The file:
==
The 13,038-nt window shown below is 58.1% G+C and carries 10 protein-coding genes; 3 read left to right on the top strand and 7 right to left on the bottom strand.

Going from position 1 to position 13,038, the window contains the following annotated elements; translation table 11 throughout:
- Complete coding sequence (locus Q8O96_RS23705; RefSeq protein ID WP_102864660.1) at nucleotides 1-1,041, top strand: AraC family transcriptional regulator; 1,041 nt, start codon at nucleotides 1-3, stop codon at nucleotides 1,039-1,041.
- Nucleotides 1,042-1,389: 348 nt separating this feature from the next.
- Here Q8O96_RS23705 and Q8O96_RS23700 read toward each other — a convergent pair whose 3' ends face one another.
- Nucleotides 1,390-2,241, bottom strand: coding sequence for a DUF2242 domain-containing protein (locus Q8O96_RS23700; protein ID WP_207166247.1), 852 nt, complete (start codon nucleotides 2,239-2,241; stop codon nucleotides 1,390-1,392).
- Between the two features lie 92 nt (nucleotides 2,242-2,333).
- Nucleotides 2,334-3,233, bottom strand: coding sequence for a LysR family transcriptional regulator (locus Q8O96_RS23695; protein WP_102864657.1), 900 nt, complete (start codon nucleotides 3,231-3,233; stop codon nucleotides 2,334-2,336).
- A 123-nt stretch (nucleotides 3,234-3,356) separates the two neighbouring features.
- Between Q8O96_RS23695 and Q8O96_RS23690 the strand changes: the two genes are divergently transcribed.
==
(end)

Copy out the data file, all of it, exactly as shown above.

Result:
The 13,038-nt window shown below is 58.1% G+C and carries 10 protein-coding genes; 3 read left to right on the top strand and 7 right to left on the bottom strand.

Going from position 1 to position 13,038, the window contains the following annotated elements; translation table 11 throughout:
- Complete coding sequence (locus Q8O96_RS23705; RefSeq protein ID WP_102864660.1) at nucleotides 1-1,041, top strand: AraC family transcriptional regulator; 1,041 nt, start codon at nucleotides 1-3, stop codon at nucleotides 1,039-1,041.
- Nucleotides 1,042-1,389: 348 nt separating this feature from the next.
- Here Q8O96_RS23705 and Q8O96_RS23700 read toward each other — a convergent pair whose 3' ends face one another.
- Nucleotides 1,390-2,241, bottom strand: coding sequence for a DUF2242 domain-containing protein (locus Q8O96_RS23700; protein ID WP_207166247.1), 852 nt, complete (start codon nucleotides 2,239-2,241; stop codon nucleotides 1,390-1,392).
- Between the two features lie 92 nt (nucleotides 2,242-2,333).
- Nucleotides 2,334-3,233, bottom strand: coding sequence for a LysR family transcriptional regulator (locus Q8O96_RS23695; protein WP_102864657.1), 900 nt, complete (start codon nucleotides 3,231-3,233; stop codon nucleotides 2,334-2,336).
- A 123-nt stretch (nucleotides 3,234-3,356) separates the two neighbouring features.
- Between Q8O96_RS23695 and Q8O96_RS23690 the strand changes: the two genes are divergently transcribed.